Fine-Tuning Treatments for COVID-19Fri Nov 20 2020. 2 min read
Vaccines won't be enough; the research community needs to push hard on new therapies, too
by Henry I. Miller
President Trump's COVID-19 recovery has thrust into the spotlight the possibilities of novel, experimental therapies for this potentially deadly disease. During his stay at Walter Reed National Military Medical Center, he was treated with at least three drugs that have since received substantial attention in the media: the anti-viral remdesivir, the glucocorticoid steroid dexamethasone, and the monoclonal antibody cocktail REGN-COV2.
While evidence suggests these drugs may be effective (and remdesivir just received full marketing approval from the FDA), there are other potential game-changers that have not yet attracted much attention; in fact, almost 2,000 clinical trials of drugs and vaccines (mostly the former) have been registered on the federal government's database. Many of these focus on individuals' immune system, either by eliciting an immune response (vaccines) or modulating it, in order that a response is not deleterious.
We Need Vaccines and Therapeutics
While much attention has been paid to the roughly five dozen potential vaccine candidates for COVID-19 currently in development, even the approval of one or more will not be the end of the COVID-19 pandemic saga. First of all, no vaccine is 100% effective, able to prevent infection, or even symptoms, in all recipients. (The overall average for flu vaccines is 40-60%, while for the first shingles vaccine, it was about 70%).
But as I discussed in a recent article, even an excellent vaccine is no good if no one takes it, and surveys have found significant resistance. A Kaiser Family Foundation poll published last month found that only about 42% of Americans would opt for a free COVID-19 vaccination before the presidential election. A similar result emerged from a more recent survey by Morning Consult, which found that only 38% would get a coronavirus vaccine if one became available. Those data are in line with the poor uptake of other vaccines intended for adults.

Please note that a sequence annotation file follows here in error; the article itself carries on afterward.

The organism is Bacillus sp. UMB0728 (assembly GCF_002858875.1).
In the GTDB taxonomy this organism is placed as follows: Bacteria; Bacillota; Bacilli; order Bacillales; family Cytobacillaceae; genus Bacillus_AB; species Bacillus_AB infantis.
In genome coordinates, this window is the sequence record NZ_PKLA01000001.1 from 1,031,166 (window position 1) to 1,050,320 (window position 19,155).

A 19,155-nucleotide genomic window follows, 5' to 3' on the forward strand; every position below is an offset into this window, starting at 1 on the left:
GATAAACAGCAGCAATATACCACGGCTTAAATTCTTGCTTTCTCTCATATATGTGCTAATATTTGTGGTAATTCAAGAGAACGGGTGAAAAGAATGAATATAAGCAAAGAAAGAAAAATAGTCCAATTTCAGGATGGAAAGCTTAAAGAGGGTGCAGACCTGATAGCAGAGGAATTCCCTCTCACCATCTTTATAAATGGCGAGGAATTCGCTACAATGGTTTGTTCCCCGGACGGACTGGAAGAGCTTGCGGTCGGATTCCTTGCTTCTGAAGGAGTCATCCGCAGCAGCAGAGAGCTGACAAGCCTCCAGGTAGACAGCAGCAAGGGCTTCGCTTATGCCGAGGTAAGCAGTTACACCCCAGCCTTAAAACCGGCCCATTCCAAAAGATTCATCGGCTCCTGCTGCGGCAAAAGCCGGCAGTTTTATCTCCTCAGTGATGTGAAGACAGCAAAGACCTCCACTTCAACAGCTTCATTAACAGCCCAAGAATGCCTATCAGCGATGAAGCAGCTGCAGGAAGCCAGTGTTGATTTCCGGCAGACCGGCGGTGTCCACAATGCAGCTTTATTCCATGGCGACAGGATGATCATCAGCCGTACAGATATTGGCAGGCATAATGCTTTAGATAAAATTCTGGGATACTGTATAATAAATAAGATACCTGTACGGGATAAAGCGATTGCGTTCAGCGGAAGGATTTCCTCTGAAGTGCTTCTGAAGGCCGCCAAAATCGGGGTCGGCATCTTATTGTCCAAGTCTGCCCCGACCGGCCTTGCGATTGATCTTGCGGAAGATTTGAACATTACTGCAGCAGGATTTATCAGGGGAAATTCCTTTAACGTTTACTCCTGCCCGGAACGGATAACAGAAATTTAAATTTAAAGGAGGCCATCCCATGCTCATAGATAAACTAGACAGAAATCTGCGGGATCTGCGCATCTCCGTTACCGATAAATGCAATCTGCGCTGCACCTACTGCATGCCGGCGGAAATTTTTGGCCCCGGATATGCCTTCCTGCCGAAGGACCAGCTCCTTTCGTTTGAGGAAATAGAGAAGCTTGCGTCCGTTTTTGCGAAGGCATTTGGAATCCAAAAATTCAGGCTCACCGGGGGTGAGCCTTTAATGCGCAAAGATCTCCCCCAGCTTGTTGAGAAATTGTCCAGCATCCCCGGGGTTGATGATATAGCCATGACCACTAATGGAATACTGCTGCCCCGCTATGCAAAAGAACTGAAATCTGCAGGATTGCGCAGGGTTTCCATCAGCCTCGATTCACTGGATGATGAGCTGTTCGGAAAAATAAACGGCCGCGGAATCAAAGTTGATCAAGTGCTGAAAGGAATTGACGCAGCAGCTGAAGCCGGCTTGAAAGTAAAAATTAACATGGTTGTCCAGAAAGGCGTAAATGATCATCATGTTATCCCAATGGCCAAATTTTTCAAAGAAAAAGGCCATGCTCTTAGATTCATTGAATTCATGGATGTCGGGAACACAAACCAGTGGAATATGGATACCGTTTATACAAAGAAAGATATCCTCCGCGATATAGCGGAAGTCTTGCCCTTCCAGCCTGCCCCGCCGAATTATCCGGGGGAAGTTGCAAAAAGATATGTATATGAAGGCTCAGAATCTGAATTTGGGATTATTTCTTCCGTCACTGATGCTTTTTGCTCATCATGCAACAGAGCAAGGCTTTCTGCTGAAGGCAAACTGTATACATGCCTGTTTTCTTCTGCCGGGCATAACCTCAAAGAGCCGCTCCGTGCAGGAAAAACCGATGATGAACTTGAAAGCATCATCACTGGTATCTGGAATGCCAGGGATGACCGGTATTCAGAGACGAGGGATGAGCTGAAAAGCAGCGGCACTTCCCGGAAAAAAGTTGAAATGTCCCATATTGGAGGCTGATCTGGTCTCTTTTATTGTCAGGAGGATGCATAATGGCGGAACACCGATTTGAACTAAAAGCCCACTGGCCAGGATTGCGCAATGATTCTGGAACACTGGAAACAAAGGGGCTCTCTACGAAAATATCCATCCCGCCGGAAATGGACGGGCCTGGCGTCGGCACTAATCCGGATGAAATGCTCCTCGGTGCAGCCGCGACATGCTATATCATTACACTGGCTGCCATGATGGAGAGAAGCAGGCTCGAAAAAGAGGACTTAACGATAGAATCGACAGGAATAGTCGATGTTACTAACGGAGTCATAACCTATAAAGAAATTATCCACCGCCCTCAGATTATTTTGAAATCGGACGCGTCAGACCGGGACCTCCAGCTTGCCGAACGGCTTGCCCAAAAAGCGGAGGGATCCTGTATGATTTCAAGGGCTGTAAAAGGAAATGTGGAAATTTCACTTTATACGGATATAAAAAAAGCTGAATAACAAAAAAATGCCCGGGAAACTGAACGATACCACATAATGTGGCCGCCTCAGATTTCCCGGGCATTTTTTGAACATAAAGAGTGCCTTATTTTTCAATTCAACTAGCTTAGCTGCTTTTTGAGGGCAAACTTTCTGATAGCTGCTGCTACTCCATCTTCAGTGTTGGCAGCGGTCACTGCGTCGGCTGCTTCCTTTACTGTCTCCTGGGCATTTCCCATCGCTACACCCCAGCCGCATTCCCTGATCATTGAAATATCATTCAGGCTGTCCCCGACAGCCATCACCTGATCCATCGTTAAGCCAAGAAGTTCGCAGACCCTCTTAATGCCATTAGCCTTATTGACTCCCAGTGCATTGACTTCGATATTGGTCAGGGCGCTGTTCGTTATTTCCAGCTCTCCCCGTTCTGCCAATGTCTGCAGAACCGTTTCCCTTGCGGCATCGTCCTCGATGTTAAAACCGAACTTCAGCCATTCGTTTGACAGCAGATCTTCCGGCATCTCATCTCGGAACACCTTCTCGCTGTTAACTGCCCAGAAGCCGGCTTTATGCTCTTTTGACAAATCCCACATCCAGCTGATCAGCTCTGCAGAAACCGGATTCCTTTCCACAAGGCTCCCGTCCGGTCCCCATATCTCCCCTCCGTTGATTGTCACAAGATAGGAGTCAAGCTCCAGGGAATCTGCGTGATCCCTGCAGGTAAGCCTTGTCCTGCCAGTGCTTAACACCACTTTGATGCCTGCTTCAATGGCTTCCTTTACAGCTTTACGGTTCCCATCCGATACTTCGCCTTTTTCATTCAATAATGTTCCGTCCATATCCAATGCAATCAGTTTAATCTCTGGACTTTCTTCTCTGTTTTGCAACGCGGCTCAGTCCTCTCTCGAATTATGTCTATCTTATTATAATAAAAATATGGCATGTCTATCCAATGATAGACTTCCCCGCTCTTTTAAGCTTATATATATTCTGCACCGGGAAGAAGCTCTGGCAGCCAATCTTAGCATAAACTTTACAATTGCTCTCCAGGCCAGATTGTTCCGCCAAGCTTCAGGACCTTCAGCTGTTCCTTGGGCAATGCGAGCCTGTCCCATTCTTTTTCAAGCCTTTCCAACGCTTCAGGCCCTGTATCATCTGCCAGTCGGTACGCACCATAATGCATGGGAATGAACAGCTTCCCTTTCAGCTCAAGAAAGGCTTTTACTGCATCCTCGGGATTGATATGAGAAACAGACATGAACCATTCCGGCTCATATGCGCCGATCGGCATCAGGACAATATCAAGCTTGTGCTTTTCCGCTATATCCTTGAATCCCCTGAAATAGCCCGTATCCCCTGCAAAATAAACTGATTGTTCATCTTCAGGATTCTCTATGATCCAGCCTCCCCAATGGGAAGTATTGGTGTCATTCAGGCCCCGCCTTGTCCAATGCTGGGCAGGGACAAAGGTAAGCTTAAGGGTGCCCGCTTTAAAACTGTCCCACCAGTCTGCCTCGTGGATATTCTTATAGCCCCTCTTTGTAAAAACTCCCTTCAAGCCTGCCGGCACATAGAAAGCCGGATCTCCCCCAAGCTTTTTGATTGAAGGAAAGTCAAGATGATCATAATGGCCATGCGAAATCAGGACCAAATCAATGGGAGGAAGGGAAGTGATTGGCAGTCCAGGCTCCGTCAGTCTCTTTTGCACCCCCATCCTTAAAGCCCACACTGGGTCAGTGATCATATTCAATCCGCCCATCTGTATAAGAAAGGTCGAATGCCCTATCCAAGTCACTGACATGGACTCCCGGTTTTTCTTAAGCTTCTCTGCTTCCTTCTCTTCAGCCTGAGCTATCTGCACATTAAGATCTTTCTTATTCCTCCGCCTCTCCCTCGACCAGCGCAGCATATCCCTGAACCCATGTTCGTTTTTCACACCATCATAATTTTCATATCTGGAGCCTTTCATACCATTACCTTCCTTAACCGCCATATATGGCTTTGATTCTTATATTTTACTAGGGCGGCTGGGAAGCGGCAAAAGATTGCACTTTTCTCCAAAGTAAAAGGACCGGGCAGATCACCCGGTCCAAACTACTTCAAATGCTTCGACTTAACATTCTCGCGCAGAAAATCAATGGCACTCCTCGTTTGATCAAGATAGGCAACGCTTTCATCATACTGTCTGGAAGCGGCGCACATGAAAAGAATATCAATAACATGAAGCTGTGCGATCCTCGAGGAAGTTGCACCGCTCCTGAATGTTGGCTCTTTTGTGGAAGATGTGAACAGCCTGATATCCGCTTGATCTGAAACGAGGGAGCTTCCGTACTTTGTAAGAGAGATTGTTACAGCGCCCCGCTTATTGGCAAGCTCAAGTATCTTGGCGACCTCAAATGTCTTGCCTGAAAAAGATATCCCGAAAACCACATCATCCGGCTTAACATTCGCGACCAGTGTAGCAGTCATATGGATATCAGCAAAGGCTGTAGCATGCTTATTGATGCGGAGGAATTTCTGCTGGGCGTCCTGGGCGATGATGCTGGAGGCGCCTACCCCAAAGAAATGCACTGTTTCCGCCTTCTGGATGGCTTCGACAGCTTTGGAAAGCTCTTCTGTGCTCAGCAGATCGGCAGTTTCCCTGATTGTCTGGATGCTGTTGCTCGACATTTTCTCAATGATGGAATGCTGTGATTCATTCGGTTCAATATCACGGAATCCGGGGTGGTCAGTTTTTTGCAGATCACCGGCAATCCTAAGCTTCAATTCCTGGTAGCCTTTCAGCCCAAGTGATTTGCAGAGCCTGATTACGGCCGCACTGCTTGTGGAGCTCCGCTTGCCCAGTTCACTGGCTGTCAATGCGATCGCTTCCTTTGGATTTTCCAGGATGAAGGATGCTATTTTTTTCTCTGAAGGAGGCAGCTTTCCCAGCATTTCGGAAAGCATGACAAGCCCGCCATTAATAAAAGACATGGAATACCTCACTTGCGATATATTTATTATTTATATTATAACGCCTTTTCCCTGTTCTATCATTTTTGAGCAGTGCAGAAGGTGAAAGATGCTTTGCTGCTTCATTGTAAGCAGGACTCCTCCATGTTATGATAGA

If the poll numbers hold up, even after vaccines are available, we could see continuing high levels of COVID-19 infections, with sporadic surges above baseline. It has been estimated that we will need immunity in roughly 70% of the population, through either natural infection or vaccine administration, in order to achieve "herd immunity," or "community immunity," which occurs when a sufficiently large portion of a community (the herd) becomes immune to a disease that the spread of disease from person to person becomes unlikely. That protects the whole community — not just those who are immune. Clearly, we will never even approach that, if a significant fraction of the population rejects the vaccine. Thus, there will be an ongoing need to wear masks, for social distancing, avoidance of crowds indoors, and also for better drug treatments for people who do become infected.
The Immune Response: Too Little or Too Much?
The immune system wanes as people age, resulting in a diminished ability to fight off infections or to mount a vigorous immune response to vaccines – hence, the high mortality rate in patients with COVID-19 and the special, higher-dose versions of flu vaccine for seniors. However, in many patients with severe COVID-19, the body's own exaggerated immune response can be just as damaging — if not more so — than the virus itself. It can take several forms, including injury to the endothelium (i.e., the cells lining the inside of blood vessels), "cytokine storm" (the uncontrolled release of proinflammatory proteins, as part of the immune response), or excessive coagulation. These can lead to life-threatening acute respiratory distress syndrome (ARDS) and multi-organ damage. Studies conducted earlier this year showed that the nucleocapsid, or N-protein, of SARS-CoV-2 is involved in activating the lectin pathway, an essential part of the complement system, which provides an organism's effective defense against invading pathogens. The lectin pathway itself is also a proteolytic cascade of molecular events that gives rise to, among other things, the adaptive immune response.